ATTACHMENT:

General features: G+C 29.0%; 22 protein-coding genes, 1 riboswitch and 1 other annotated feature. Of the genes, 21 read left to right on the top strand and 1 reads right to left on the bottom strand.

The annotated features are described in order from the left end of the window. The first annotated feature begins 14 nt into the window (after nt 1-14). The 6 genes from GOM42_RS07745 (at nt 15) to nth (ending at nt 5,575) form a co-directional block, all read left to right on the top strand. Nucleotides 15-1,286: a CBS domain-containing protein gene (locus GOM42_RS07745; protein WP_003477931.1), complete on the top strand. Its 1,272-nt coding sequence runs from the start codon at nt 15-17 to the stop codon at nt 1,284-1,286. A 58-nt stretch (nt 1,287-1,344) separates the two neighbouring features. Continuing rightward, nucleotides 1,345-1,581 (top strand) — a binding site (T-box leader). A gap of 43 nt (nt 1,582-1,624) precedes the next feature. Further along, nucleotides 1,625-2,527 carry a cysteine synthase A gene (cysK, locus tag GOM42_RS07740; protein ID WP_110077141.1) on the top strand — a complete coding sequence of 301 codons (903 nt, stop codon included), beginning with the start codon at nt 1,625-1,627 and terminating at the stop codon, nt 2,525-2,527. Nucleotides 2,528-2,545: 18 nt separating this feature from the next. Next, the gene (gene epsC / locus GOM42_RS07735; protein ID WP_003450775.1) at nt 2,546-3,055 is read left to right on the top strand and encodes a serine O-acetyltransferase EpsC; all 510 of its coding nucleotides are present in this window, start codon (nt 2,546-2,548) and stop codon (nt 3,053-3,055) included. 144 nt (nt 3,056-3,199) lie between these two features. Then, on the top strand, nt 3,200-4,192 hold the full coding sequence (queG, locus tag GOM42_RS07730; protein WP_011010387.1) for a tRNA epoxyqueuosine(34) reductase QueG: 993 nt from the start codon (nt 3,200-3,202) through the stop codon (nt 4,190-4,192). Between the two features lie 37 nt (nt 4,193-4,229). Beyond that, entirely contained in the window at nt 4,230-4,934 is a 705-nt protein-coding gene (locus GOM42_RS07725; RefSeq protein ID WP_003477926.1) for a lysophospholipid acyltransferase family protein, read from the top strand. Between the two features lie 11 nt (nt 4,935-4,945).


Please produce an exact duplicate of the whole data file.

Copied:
General features: G+C 29.0%; 22 protein-coding genes, 1 riboswitch and 1 other annotated feature. Of the genes, 21 read left to right on the top strand and 1 reads right to left on the bottom strand.

The annotated features are described in order from the left end of the window. The first annotated feature begins 14 nt into the window (after nt 1-14). The 6 genes from GOM42_RS07745 (at nt 15) to nth (ending at nt 5,575) form a co-directional block, all read left to right on the top strand. Nucleotides 15-1,286: a CBS domain-containing protein gene (locus GOM42_RS07745; protein WP_003477931.1), complete on the top strand. Its 1,272-nt coding sequence runs from the start codon at nt 15-17 to the stop codon at nt 1,284-1,286. A 58-nt stretch (nt 1,287-1,344) separates the two neighbouring features. Continuing rightward, nucleotides 1,345-1,581 (top strand) — a binding site (T-box leader). A gap of 43 nt (nt 1,582-1,624) precedes the next feature. Further along, nucleotides 1,625-2,527 carry a cysteine synthase A gene (cysK, locus tag GOM42_RS07740; protein ID WP_110077141.1) on the top strand — a complete coding sequence of 301 codons (903 nt, stop codon included), beginning with the start codon at nt 1,625-1,627 and terminating at the stop codon, nt 2,525-2,527. Nucleotides 2,528-2,545: 18 nt separating this feature from the next. Next, the gene (gene epsC / locus GOM42_RS07735; protein ID WP_003450775.1) at nt 2,546-3,055 is read left to right on the top strand and encodes a serine O-acetyltransferase EpsC; all 510 of its coding nucleotides are present in this window, start codon (nt 2,546-2,548) and stop codon (nt 3,053-3,055) included. 144 nt (nt 3,056-3,199) lie between these two features. Then, on the top strand, nt 3,200-4,192 hold the full coding sequence (queG, locus tag GOM42_RS07730; protein WP_011010387.1) for a tRNA epoxyqueuosine(34) reductase QueG: 993 nt from the start codon (nt 3,200-3,202) through the stop codon (nt 4,190-4,192). Between the two features lie 37 nt (nt 4,193-4,229). Beyond that, entirely contained in the window at nt 4,230-4,934 is a 705-nt protein-coding gene (locus GOM42_RS07725; RefSeq protein ID WP_003477926.1) for a lysophospholipid acyltransferase family protein, read from the top strand. Between the two features lie 11 nt (nt 4,935-4,945).